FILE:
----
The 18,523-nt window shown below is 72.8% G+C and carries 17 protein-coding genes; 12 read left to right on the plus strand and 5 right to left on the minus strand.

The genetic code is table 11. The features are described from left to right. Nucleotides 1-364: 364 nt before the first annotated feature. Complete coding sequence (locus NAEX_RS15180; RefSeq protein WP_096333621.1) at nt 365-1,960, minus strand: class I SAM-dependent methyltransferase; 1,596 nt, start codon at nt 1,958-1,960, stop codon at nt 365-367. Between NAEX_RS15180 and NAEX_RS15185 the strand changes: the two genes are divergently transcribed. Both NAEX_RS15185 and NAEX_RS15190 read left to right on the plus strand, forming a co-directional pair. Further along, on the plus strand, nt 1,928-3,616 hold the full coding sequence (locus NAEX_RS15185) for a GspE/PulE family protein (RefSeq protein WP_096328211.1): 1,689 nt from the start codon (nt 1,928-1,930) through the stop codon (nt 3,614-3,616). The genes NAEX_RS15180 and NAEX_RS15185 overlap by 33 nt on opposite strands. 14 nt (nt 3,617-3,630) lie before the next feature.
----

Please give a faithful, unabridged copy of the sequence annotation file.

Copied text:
The 18,523-nt window shown below is 72.8% G+C and carries 17 protein-coding genes; 12 read left to right on the plus strand and 5 right to left on the minus strand.

The genetic code is table 11. The features are described from left to right. Nucleotides 1-364: 364 nt before the first annotated feature. Complete coding sequence (locus NAEX_RS15180; RefSeq protein WP_096333621.1) at nt 365-1,960, minus strand: class I SAM-dependent methyltransferase; 1,596 nt, start codon at nt 1,958-1,960, stop codon at nt 365-367. Between NAEX_RS15180 and NAEX_RS15185 the strand changes: the two genes are divergently transcribed. Both NAEX_RS15185 and NAEX_RS15190 read left to right on the plus strand, forming a co-directional pair. Further along, on the plus strand, nt 1,928-3,616 hold the full coding sequence (locus NAEX_RS15185) for a GspE/PulE family protein (RefSeq protein WP_096328211.1): 1,689 nt from the start codon (nt 1,928-1,930) through the stop codon (nt 3,614-3,616). The genes NAEX_RS15180 and NAEX_RS15185 overlap by 33 nt on opposite strands. 14 nt (nt 3,617-3,630) lie before the next feature.